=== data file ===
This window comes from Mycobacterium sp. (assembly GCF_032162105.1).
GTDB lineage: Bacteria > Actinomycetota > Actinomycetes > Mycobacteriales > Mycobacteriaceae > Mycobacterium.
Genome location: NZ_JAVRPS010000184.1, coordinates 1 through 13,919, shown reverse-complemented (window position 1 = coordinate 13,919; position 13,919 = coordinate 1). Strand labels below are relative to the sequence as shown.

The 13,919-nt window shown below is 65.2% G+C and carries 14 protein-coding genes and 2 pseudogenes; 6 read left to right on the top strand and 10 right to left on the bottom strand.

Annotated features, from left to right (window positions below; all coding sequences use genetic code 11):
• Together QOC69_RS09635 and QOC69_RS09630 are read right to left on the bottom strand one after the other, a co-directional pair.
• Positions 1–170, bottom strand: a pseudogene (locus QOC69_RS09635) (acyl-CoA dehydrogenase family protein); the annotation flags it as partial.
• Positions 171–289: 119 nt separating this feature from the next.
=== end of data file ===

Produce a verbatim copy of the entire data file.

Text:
This window comes from Mycobacterium sp. (assembly GCF_032162105.1).
GTDB lineage: Bacteria > Actinomycetota > Actinomycetes > Mycobacteriales > Mycobacteriaceae > Mycobacterium.
Genome location: NZ_JAVRPS010000184.1, coordinates 1 through 13,919, shown reverse-complemented (window position 1 = coordinate 13,919; position 13,919 = coordinate 1). Strand labels below are relative to the sequence as shown.

The 13,919-nt window shown below is 65.2% G+C and carries 14 protein-coding genes and 2 pseudogenes; 6 read left to right on the top strand and 10 right to left on the bottom strand.

Annotated features, from left to right (window positions below; all coding sequences use genetic code 11):
• Together QOC69_RS09635 and QOC69_RS09630 are read right to left on the bottom strand one after the other, a co-directional pair.
• Positions 1–170, bottom strand: a pseudogene (locus QOC69_RS09635) (acyl-CoA dehydrogenase family protein); the annotation flags it as partial.
• Positions 171–289: 119 nt separating this feature from the next.